One of the bigger issues facing companies is the lack of consistency between regions. “All the regulators are tricky in their own way and there is no real uniformity,” stated Tony Martin of UK-based drone art company, Celestial.
These regulations may present headaches for those working in the field but according to Chris Crockford from UK-based Electric Airshows, they are a necessity.
Crockford, a well-known figure in the event production industry having been the lighting designer for the acts including The Lighting Seeds, said there have been two third-party known drone light show crashes in the UK so far. “I’d estimate that there have been fewer than 100 drone light shows in the UK to date and two of them have involved crashes,” he said. “It’s not a good record. Each drone is an aircraft and needs to be treated accordingly. We certainly need to move away from control systems built on crowd-sourced freeware.”
He expressed that these tightening legislations will hopefully mean fewer people working in the field that could put people at risk. “The possibility of less conscientious operators flying ‘under the radar’ is a genuine concern. It may happen on smaller, private events with fewer drones, rather than larger events with a more robust paper-trail. In such cases, the biggest risk would be to public safety. People with say, 20 drones, could watch YouTube and fly shows without the experience or thought needed. The key thing is the in-flight separation; if that fails and drones collide, you have a shower of electronics, parts, and lithium-ion batteries. The closer the show to people, the higher the likelihood of harm.”
Crockford highlighted some potential red flags on the horizon. “People have already invested considerable sums in drones,” he observed. “This technology will soon degrade, and be replaced by newer, smaller, faster technology. People will fly older drones which will, eventually, fail in flight. You must look at the drone industry in general to see how quickly technology is being miniaturised and how quickly this year’s new technology becomes last year’s old news.” One thing to consider, according to Crockford, is how drones will perform over a run of shows.
“At Electric Airshows, we have been working with our manufacturing partner to ensure the longevity of the system, so that you’re not having to swap out units on the second or third show of a 20-night run. Most drone light shows have been run as one-off events to date and performance and longevity of the system as a whole is an area we have been focussing on.”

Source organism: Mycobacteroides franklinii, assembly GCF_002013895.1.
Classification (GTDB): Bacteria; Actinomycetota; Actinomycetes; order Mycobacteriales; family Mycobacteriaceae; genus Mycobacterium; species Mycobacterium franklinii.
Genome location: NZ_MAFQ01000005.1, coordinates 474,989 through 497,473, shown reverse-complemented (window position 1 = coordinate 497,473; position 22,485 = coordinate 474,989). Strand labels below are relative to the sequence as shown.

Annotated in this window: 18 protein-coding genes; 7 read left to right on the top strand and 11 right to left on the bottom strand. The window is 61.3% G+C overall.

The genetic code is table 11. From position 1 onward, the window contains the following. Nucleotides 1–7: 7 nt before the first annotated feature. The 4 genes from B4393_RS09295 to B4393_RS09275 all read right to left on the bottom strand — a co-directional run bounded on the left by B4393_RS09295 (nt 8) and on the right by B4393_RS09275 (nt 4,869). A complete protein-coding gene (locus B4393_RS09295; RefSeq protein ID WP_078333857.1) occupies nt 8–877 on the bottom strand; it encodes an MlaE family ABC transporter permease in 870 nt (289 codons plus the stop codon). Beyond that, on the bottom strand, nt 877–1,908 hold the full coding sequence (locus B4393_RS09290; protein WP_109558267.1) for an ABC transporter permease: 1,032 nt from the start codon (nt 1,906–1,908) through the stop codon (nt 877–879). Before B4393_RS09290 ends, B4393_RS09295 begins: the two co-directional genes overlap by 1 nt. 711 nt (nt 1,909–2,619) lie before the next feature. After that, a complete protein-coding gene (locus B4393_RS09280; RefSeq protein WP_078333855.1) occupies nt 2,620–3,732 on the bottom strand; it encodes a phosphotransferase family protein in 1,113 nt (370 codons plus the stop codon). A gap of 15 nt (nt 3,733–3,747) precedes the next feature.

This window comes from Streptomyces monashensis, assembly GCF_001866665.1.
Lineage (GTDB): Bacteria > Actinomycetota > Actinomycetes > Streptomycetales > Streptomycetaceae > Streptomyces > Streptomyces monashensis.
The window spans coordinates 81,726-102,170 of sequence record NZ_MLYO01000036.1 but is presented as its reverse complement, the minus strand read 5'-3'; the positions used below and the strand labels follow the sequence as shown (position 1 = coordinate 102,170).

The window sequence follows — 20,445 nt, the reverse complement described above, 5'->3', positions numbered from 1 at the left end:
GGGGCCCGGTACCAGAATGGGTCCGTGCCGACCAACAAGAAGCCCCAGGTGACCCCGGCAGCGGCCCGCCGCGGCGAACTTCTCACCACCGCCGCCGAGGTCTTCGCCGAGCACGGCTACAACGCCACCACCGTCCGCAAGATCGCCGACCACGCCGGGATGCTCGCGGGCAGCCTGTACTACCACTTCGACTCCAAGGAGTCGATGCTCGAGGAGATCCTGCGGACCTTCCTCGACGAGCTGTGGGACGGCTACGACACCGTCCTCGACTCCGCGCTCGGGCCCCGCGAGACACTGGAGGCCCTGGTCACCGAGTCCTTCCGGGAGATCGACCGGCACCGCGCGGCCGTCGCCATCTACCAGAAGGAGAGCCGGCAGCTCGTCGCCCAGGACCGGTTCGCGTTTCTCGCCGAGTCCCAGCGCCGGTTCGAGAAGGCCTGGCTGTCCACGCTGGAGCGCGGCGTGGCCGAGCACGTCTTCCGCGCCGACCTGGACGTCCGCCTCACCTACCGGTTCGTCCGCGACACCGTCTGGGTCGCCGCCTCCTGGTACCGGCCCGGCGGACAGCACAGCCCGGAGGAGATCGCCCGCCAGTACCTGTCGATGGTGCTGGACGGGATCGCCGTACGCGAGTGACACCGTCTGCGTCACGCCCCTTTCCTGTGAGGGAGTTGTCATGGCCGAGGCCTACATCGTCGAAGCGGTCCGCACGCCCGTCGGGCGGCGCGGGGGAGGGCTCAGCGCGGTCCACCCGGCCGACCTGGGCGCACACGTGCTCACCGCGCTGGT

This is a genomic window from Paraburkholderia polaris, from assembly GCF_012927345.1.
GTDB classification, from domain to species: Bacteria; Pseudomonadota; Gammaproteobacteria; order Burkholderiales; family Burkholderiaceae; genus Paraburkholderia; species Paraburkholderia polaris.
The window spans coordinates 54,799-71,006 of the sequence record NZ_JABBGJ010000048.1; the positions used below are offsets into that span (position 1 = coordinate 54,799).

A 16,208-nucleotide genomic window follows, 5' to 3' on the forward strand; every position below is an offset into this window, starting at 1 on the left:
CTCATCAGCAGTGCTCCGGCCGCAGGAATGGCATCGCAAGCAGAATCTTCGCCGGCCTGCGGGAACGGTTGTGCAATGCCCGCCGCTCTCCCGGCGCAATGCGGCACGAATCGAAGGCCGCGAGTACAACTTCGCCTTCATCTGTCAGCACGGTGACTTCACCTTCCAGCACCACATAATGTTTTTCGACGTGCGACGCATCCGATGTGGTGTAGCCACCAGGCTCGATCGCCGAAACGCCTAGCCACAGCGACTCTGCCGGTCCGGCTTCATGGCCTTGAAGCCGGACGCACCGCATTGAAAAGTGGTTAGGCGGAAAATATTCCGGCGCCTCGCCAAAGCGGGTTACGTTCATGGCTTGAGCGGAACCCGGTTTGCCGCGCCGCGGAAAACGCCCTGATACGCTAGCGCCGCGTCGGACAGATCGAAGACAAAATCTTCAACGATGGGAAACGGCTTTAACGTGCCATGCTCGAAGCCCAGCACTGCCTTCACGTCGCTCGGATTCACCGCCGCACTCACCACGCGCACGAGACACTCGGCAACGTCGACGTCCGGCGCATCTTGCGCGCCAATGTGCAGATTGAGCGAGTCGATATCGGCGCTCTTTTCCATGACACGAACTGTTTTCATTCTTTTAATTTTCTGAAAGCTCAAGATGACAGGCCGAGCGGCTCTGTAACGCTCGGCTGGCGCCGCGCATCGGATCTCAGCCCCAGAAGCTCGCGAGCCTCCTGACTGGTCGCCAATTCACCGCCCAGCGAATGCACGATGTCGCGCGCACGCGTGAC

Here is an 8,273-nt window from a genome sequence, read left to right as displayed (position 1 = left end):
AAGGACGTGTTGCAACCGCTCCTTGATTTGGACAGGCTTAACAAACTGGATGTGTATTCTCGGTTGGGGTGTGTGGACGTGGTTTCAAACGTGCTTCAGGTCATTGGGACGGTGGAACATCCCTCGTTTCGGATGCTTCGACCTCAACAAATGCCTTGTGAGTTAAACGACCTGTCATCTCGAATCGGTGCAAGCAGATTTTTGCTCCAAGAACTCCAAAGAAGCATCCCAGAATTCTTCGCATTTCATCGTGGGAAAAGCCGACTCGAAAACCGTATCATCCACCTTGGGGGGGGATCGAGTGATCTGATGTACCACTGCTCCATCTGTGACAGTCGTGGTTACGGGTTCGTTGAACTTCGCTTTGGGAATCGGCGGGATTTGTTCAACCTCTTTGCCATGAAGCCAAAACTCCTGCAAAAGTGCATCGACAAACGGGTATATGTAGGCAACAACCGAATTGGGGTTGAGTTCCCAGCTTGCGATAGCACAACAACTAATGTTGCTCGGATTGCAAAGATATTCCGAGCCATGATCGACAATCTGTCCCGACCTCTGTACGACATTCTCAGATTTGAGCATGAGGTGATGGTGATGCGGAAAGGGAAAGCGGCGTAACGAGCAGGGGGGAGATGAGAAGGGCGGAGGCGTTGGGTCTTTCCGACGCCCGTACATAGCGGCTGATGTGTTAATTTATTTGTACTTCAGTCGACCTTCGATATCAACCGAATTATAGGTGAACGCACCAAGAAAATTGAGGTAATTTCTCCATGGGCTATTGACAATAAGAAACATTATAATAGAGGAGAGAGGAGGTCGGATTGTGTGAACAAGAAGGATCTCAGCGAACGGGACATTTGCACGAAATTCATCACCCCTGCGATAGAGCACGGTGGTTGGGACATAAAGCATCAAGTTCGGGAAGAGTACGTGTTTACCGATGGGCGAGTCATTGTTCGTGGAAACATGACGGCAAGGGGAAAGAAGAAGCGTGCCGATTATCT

While drone technology has certainly come along way, most companies TPi spoke to seemed to suggest that we are still in the very early stages of where the technology needs to be. “There are a lot of products currently in the marketplace that are not too far off the ‘hobby’ market,” stated Martin.
“Right now, I’d compare the technology to a Game Boy when we need to get to the PS5. That said, we’re doing an impressive and fascinating thing within the limitations and we’re looking to keep pushing and innovating.”
John ‘JP’ Partridge, Production Designer at Celestial, continued by making the point that although there was room for improvement, much of the wider industry underestimate what can be achieved with the technology.
“Many clients still have this misconception that a drone show is limited to eight minutes, but this isn’t true,” he commented. “Not only is the battery life of drones getting longer and our technology flying more efficiently, we now have capability for multiple swarms that can seamlessly take over from one another and options of charging a swarm during a show. This would move drone swarms from a single gag effect into a preeminent tool for a performance.”
WHO SHOULD WORK WITH DRONES
It’s not only new technology that is needed in the field but people, too. Despite only trading for two-and-a-half years, Celestial has gone from a team of five to 50. You’d be forgiven for thinking that when recruiting new team members, Celestial would be looking for those with a background in flying drones, but in fact there is a far more important skill they look for.
“You need people with live events expertise,” stated JP. “Working on a drone show is more akin to being a lighting operator or production technician. It’s all about fault finding, problem solving, and everything is networked and run on Wi-Fi. A background in live events also helps people understand that the show needs to happen precisely on time and accurately sync with the wider production.” In fact, Martin and JP come from the live events world. The former, a lighting and show designer back in the day, while JP went from being a full time production tech at PRG to an established touring lighting designer. The duo cited their events experiences as a key driver for their success.
“We did the performance for the Eurovision Song Contest – one of the biggest drone shows ever to happen in the UK,” stated Martin. “Others didn’t see the any option to place the drone take off grid and ruled the show “not flyable”. Whereas we successfully devised a solution for taking off from a nearby urban location, utilising a comprehensive staging system to navigate around any potential obstacles. Our background in live events and in house knowledge of temporary structures meant we saw a solution that others didn’t.”
While all the experts TPi spoke to come from corners of the globe, one statement that all repeated was that ‘drones are definitely here to stay,’ and with the number of large-scale performances that seem to be looking at them as an addition to their shows, you can see why they are confident in this opinion.
This article originally appeared in issue #276 of TPi, which you can read here.